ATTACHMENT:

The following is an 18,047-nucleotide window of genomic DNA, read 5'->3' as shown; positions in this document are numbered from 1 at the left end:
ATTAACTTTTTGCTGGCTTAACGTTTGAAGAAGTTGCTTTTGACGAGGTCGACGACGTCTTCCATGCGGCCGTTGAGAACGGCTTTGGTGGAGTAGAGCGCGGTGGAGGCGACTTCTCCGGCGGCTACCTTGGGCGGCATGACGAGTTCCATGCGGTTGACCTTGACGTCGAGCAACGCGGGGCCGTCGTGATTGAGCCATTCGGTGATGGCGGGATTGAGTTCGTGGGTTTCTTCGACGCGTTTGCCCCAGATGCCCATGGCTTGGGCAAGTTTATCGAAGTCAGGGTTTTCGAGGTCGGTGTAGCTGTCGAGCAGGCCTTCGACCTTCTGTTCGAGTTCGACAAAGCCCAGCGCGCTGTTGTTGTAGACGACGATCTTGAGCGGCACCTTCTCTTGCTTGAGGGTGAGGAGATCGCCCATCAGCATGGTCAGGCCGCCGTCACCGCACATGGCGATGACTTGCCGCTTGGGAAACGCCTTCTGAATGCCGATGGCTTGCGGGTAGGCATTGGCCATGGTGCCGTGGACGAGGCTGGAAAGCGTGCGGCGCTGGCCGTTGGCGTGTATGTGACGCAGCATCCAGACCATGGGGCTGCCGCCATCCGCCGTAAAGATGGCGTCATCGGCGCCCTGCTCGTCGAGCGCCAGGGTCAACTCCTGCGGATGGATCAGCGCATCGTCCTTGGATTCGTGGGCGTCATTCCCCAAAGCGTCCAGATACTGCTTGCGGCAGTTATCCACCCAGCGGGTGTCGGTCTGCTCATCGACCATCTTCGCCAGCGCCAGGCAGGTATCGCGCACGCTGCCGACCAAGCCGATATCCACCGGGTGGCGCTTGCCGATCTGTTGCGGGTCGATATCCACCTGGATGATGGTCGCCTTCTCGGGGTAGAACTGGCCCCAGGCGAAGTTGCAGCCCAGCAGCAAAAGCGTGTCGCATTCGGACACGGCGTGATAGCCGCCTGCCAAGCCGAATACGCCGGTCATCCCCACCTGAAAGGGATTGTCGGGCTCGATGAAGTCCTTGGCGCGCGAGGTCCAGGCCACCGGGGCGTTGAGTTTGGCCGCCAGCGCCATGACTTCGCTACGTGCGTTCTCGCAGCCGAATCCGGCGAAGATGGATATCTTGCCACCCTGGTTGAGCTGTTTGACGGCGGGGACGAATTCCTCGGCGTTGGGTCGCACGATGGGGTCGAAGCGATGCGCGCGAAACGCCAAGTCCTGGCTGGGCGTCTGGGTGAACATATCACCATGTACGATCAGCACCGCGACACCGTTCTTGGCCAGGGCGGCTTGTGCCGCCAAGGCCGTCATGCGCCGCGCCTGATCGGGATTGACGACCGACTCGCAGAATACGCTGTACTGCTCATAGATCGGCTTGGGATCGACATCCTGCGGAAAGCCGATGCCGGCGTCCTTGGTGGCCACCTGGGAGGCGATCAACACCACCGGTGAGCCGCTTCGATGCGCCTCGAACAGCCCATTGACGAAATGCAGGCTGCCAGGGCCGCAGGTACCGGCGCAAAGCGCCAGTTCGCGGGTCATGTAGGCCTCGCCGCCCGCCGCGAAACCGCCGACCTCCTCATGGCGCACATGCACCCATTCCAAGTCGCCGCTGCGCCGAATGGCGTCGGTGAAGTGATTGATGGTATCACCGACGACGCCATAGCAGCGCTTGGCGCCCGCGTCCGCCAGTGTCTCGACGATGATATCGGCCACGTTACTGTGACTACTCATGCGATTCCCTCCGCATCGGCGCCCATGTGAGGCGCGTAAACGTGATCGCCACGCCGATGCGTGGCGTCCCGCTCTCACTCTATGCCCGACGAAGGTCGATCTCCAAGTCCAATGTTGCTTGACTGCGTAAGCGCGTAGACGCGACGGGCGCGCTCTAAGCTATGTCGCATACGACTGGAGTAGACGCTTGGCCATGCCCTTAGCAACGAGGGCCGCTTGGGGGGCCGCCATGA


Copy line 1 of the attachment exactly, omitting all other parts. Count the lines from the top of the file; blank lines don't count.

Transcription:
The following is an 18,047-nucleotide window of genomic DNA, read 5'->3' as shown; positions in this document are numbered from 1 at the left end: